As far as your day job goes, do as much as you can until it’s absolutely painful being there, wait a month and then consider leaving. For legal reasons, sometimes it’s not appropriate to start a company while working for someone else. You need to figure out how much is possible while still working a full-time job.
Another thing I’ve learned is to not start your interactions with a VC when you need money. You need to talk to them well in advance of needing money. Build a relationship so when the time comes that you need money, it will be a much easier pitch as they’ll know you.
What else have you learned along the way that has served you well as an entrepreneur?
Everyone says you’re supposed to have two founders. I haven’t found a person who is as passionate or who works as much as I do. I just haven’t found that person yet. I think it’s a recipe for disaster for me to partner with someone who is less enthusiastic than I am.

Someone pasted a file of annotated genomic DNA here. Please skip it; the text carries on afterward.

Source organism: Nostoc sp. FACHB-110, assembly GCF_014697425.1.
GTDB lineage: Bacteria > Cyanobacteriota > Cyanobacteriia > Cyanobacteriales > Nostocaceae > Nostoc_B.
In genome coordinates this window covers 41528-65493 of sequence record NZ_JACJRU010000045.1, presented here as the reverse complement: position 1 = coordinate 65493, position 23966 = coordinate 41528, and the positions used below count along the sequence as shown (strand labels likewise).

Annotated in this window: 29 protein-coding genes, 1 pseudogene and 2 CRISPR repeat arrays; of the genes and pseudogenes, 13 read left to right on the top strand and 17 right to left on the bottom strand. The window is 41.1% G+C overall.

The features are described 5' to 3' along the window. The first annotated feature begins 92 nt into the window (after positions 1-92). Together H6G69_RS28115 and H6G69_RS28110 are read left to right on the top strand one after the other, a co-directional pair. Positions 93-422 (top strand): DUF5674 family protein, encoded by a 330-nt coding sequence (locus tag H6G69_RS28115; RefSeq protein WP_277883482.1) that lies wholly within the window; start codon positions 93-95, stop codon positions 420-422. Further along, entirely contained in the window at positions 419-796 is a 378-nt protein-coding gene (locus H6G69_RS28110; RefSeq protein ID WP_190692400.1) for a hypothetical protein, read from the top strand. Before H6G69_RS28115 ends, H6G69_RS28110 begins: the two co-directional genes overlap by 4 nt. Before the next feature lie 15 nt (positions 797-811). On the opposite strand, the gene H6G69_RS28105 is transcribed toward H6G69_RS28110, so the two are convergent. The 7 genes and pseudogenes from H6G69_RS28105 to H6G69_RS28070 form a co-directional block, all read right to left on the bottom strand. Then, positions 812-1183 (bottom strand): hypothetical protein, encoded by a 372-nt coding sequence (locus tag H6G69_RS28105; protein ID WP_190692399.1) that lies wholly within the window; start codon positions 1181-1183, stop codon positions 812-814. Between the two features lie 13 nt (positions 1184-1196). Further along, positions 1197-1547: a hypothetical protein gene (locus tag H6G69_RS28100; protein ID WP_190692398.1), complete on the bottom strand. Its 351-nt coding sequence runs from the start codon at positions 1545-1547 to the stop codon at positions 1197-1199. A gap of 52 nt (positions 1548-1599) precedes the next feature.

Also, I don’t get down when things don’t go right. For me, a challenge is more enjoyable than it is depressing. For example, we got some feedback from Indeed that our new user onboarding process was terrible. A lot of people might have been depressed by this, but I found it drove me to work harder and make the process better. Essentially, you really need to know yourself to know what the business needs, and what — and whom — you need in teammates.
What has it been like for you, as a Connecticut entrepreneur, to get this off the ground?
The challenge in Connecticut is the lack of people and density. In New York City for example, there are five other startups within a block. You have more access to programmers, sales people, VCs, etc. There’s more of everything in New York.
Yet, between The Grove and Stamford Innovation Center, we have a community here that you don’t find other places. However, I still wish there was more here: more VCs, angels, mentors, other entrepreneurs, talent, and grants. I should say that CT Next’s EIR program that allows me to talk with John Seiffer one hour per week for free has been amazing.
What is also frustrating is that there are other entrepreneurial programs in the area that we don’t have access to. Take for example the Yale Entrepreneurial Institute – it’s only for Yale students. I think it makes sense to try to open up programs like that as I think both sides could benefit.